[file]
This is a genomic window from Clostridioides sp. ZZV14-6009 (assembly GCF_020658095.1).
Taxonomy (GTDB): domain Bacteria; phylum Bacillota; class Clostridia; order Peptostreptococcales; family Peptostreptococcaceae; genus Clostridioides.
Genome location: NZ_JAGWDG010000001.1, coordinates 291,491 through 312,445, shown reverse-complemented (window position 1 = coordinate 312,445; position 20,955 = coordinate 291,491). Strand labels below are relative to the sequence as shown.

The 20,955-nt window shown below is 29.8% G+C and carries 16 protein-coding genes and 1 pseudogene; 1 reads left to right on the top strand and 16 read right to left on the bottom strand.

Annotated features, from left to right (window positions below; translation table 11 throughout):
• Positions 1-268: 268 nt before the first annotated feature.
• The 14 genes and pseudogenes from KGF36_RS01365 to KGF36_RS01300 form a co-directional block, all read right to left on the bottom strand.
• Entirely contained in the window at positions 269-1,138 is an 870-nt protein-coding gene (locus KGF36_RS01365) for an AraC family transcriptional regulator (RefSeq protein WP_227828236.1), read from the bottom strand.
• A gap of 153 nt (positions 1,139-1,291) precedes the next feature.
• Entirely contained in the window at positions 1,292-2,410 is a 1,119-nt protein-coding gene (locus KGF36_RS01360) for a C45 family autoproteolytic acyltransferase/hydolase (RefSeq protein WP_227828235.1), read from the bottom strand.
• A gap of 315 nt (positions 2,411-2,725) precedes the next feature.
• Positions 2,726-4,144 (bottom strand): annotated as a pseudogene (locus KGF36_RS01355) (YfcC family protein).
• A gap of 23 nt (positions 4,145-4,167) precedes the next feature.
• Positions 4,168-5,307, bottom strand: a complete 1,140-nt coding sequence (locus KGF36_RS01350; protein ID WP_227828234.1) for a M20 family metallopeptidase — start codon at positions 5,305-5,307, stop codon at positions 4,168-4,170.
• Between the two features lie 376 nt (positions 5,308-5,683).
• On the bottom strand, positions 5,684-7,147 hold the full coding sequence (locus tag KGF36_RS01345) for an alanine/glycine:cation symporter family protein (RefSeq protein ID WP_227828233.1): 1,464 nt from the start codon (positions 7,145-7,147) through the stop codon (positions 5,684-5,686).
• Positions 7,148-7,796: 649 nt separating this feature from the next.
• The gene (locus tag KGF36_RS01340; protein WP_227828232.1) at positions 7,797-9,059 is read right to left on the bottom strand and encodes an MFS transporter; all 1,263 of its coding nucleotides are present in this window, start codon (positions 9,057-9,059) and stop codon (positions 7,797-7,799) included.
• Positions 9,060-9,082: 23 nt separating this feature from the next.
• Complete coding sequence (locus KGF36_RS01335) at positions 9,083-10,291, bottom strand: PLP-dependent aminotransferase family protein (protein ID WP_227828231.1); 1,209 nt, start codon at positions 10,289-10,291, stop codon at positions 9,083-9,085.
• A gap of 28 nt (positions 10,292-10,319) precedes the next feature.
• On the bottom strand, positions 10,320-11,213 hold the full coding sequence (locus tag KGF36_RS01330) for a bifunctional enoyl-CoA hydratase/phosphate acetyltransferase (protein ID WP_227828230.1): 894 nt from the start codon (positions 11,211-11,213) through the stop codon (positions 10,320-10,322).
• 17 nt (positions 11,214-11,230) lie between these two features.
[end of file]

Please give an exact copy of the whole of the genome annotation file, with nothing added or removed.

This is a genomic window from Clostridioides sp. ZZV14-6009 (assembly GCF_020658095.1).
Taxonomy (GTDB): domain Bacteria; phylum Bacillota; class Clostridia; order Peptostreptococcales; family Peptostreptococcaceae; genus Clostridioides.
Genome location: NZ_JAGWDG010000001.1, coordinates 291,491 through 312,445, shown reverse-complemented (window position 1 = coordinate 312,445; position 20,955 = coordinate 291,491). Strand labels below are relative to the sequence as shown.

The 20,955-nt window shown below is 29.8% G+C and carries 16 protein-coding genes and 1 pseudogene; 1 reads left to right on the top strand and 16 read right to left on the bottom strand.

Annotated features, from left to right (window positions below; translation table 11 throughout):
• Positions 1-268: 268 nt before the first annotated feature.
• The 14 genes and pseudogenes from KGF36_RS01365 to KGF36_RS01300 form a co-directional block, all read right to left on the bottom strand.
• Entirely contained in the window at positions 269-1,138 is an 870-nt protein-coding gene (locus KGF36_RS01365) for an AraC family transcriptional regulator (RefSeq protein WP_227828236.1), read from the bottom strand.
• A gap of 153 nt (positions 1,139-1,291) precedes the next feature.
• Entirely contained in the window at positions 1,292-2,410 is a 1,119-nt protein-coding gene (locus KGF36_RS01360) for a C45 family autoproteolytic acyltransferase/hydolase (RefSeq protein WP_227828235.1), read from the bottom strand.
• A gap of 315 nt (positions 2,411-2,725) precedes the next feature.
• Positions 2,726-4,144 (bottom strand): annotated as a pseudogene (locus KGF36_RS01355) (YfcC family protein).
• A gap of 23 nt (positions 4,145-4,167) precedes the next feature.
• Positions 4,168-5,307, bottom strand: a complete 1,140-nt coding sequence (locus KGF36_RS01350; protein ID WP_227828234.1) for a M20 family metallopeptidase — start codon at positions 5,305-5,307, stop codon at positions 4,168-4,170.
• Between the two features lie 376 nt (positions 5,308-5,683).
• On the bottom strand, positions 5,684-7,147 hold the full coding sequence (locus tag KGF36_RS01345) for an alanine/glycine:cation symporter family protein (RefSeq protein ID WP_227828233.1): 1,464 nt from the start codon (positions 7,145-7,147) through the stop codon (positions 5,684-5,686).
• Positions 7,148-7,796: 649 nt separating this feature from the next.
• The gene (locus tag KGF36_RS01340; protein WP_227828232.1) at positions 7,797-9,059 is read right to left on the bottom strand and encodes an MFS transporter; all 1,263 of its coding nucleotides are present in this window, start codon (positions 9,057-9,059) and stop codon (positions 7,797-7,799) included.
• Positions 9,060-9,082: 23 nt separating this feature from the next.
• Complete coding sequence (locus KGF36_RS01335) at positions 9,083-10,291, bottom strand: PLP-dependent aminotransferase family protein (protein ID WP_227828231.1); 1,209 nt, start codon at positions 10,289-10,291, stop codon at positions 9,083-9,085.
• A gap of 28 nt (positions 10,292-10,319) precedes the next feature.
• On the bottom strand, positions 10,320-11,213 hold the full coding sequence (locus tag KGF36_RS01330) for a bifunctional enoyl-CoA hydratase/phosphate acetyltransferase (protein ID WP_227828230.1): 894 nt from the start codon (positions 11,211-11,213) through the stop codon (positions 10,320-10,322).
• 17 nt (positions 11,214-11,230) lie between these two features.